When people are made aware of my passion, I often hear the same reaction; “What, you fish???” Yes, I do. Most people have the same perception of fishing. Sitting in a camping chair and staring onto the water for hours and hours, waiting for something to happen. That is not fly fishing, not at all. In fact, the thrill and adrenaline rush of a decent fish taking your fly is amongst the most exciting moments I have ever experienced. In addition, it seems that nobody has a clue about the activity really involved in fly fishing. There are times where I easily walk 15km in a fishing day, partly wading through water. It is not as static as people think; I am pretty sure many more people would fly fish if they knew what an exhausting workout it is. It is a combination of a well-timed cast and an accurate loop, as the fly rod curves itself in the air before the line gently touches the water. Repeating this a hundred times a day while concentrating on the hunt can be really challenging. Going home without one single fish after a three day trip can be frustrating and disappointing at times. Just like one of my guides once said: “It’s called fishing, not catching“.
Photography is something that is strongly related with my fishing experience. It’s these special moments you want to capture on camera. At first, when I started fishing, I had no experience with photography. As I joined more and more fishing trips around the world, I often had to take photos of my fellow fishing buddies and felt horrible every time I did not get the perfect shot. Sometimes, it feels like the picture of the fish is the most important thing. If you do not get the trophy shot, it’s a bit like you never caught the fish. This feeling kept me going and learning from my fishing mates. Looking at the pictures keeps my memories alive and motivates me to experience new and exciting places.
Glistening sunlight reflects on the water’s surface, where insects are dancing in the late hours of the day. The trees are moving in the rhythm of the wind, there is no noise except for the current of the river. It is MAGIC. For me, this is a form of meditation. Fly fishing is about the connection with the underwater ecosystem, a way of completely disconnecting from my everyday life. Having a busy job and a fast-paced schedule during weekdays, this is my way to unwind. Thoughts of a worried mind get replaced by thrilling thoughts about my next cast, while watching the fly drift over the surface, waiting to be taken by a hungry fish.
One of the most exciting aspects about fly fishing is that there are always new destinations to discover. Whether you are passionate about freshwater or saltwater fishing, or whether you want to stay in camps in remote locations or in luxurious lodges, there is a great variety of destinations you can pick from. I have always traveled to tropical destinations during my childhood, however, fly fishing made me discover some untouched hidden secrets. It is the pristine beauty of fly fishing destinations that you get to appreciate, places you would have never seen without this activity. Not only can you choose between different fish species you want to catch, but you can also expand the fishing season with a trip to saltwater destinations, for instance. Many atolls, tropical coastlines and sandy beaches offer miles of shallow water as feeding ground to various fish species. These are called “flats“ and are a prime environment for saltwater fly fishing. Flats fishing has become my favorite discipline when it comes to fly fishing abroad. There is something about the crystal-clear water when the skiff is approaching a group of tailing permit or feeding bonefish which I am fascinated about. These two species are amongst the most sought-after, as the permit is known to be one of the hardest fish to catch on a fly and bonefish are amongst the strongest fighters. It is that moment I had been anticipating for weeks and that makes the hours tying flies and flying around the globe worthwhile.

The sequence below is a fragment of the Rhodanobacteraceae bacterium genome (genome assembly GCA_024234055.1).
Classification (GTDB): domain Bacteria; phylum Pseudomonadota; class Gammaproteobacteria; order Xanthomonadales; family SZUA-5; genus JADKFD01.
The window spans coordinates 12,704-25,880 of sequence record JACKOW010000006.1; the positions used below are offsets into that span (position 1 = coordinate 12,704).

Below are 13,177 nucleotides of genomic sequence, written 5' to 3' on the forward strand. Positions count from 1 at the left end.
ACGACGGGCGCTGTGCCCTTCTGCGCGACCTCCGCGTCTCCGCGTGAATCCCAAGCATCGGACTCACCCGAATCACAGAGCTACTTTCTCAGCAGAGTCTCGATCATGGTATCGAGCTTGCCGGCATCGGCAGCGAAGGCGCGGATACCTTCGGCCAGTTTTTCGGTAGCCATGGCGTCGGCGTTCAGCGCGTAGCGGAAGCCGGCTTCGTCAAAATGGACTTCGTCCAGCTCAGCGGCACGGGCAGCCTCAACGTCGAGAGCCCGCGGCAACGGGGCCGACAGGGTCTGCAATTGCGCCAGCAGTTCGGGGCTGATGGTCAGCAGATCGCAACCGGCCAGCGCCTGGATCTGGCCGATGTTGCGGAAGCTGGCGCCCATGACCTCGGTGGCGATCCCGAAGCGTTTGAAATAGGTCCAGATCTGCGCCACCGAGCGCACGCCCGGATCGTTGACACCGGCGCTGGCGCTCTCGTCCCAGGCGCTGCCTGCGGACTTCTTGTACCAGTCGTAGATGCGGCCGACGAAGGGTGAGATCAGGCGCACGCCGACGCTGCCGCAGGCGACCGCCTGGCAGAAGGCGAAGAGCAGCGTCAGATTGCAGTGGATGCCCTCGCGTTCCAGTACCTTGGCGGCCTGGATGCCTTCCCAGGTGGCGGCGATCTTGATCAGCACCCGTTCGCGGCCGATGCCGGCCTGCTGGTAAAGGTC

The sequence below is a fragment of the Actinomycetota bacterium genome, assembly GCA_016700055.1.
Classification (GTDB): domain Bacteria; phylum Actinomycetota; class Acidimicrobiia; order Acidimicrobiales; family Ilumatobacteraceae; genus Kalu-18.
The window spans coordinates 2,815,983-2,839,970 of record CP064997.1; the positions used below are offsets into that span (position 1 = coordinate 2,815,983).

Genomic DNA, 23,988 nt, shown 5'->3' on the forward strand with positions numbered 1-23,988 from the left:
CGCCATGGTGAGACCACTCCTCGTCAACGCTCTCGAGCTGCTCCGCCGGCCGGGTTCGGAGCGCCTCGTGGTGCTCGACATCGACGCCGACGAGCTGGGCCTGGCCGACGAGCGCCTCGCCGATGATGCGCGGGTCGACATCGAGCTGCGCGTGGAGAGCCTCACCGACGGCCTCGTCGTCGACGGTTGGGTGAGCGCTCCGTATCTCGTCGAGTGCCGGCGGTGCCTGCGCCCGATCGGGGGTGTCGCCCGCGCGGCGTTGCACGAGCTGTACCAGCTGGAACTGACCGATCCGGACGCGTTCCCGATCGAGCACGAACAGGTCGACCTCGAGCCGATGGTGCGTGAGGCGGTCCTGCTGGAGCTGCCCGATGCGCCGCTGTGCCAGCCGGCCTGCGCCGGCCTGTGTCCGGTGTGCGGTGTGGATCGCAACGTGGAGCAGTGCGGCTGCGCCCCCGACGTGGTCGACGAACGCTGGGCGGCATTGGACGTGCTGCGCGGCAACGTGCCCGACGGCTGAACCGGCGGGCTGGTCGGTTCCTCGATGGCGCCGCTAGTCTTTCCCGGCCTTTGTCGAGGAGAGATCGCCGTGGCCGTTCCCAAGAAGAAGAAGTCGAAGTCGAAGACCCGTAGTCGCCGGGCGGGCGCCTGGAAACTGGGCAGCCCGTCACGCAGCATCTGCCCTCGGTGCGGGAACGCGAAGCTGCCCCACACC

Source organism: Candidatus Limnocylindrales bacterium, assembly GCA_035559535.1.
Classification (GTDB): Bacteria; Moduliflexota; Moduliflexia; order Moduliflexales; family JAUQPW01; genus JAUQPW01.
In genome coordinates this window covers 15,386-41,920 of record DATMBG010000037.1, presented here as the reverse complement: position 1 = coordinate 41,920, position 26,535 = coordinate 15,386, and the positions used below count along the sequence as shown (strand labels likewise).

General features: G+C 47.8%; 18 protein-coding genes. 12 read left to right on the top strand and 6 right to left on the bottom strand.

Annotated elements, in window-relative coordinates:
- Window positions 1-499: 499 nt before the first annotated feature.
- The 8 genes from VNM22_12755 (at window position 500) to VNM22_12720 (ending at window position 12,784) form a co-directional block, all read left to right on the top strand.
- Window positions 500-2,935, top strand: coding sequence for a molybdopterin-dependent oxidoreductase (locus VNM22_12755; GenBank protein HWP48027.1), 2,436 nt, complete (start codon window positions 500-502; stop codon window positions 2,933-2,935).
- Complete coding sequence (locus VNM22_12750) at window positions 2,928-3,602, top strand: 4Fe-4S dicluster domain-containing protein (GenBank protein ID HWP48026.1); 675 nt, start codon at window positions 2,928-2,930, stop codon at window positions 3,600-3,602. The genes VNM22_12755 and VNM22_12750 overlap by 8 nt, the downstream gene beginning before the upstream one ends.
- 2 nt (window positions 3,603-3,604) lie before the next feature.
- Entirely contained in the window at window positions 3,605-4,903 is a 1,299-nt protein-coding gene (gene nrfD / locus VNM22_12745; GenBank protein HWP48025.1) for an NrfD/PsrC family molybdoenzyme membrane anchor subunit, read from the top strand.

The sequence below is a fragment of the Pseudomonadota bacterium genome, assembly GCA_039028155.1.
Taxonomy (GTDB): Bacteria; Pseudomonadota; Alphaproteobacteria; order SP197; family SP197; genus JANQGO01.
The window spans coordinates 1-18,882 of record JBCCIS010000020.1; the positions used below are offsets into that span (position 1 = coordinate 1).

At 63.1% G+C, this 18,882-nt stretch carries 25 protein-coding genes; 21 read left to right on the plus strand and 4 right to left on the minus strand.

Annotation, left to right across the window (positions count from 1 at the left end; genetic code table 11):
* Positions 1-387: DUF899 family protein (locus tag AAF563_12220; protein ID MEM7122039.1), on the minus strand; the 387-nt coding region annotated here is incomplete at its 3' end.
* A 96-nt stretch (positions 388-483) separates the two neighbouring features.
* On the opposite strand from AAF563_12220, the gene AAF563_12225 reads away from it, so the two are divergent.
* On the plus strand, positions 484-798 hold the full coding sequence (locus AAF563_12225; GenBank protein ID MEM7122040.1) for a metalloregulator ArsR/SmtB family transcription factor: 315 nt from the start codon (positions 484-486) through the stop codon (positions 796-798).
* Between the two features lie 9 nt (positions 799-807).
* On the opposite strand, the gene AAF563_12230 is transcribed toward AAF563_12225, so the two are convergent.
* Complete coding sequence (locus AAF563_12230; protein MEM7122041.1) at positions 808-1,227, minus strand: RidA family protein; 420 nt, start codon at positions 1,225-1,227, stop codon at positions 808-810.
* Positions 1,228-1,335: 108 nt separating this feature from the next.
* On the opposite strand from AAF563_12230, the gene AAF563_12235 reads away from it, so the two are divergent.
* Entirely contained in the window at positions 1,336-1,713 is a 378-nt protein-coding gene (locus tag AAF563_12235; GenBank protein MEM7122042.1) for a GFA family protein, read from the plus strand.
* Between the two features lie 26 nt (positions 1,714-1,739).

The fly fishing community can be described as something intimate. When two passionate fly fishers meet each other, there is a special connection between them from the very first second. You can talk for hours to a non-fishing person and he will not understand you. When meeting another fisherman it is different, he knows about your passion and the way you think. For most buddies I have met so far, fly fishing is not just a hobby, they almost get offended by this term. It seems to be more like a lifestyle and influences their whole way of living. For me, it is inspiring to connect to other fly fishers and learn from them. I like it when people do things with fervor.
If you got excited about fly fishing and want to give it a try, I recommend looking for a fly fishing course nearby or contacting your local fly fishing shop. The course will give you first essential introductions and hopefully a spark of passion for this wonderful activity.
In case you would like to get more inspirations about fly fishing or to get in touch with Svenja Wegfahrt, please follow her Instagram account @outoftheflybox.
Cover Photo: Summer Sunset at the German Coast: Casting a fly at the beautiful German Baltic Sea coast for sea trout. During mild summer evenings and at night, sea trouts feed at the shoreline and are more active than during daytime. By Friedrich Flach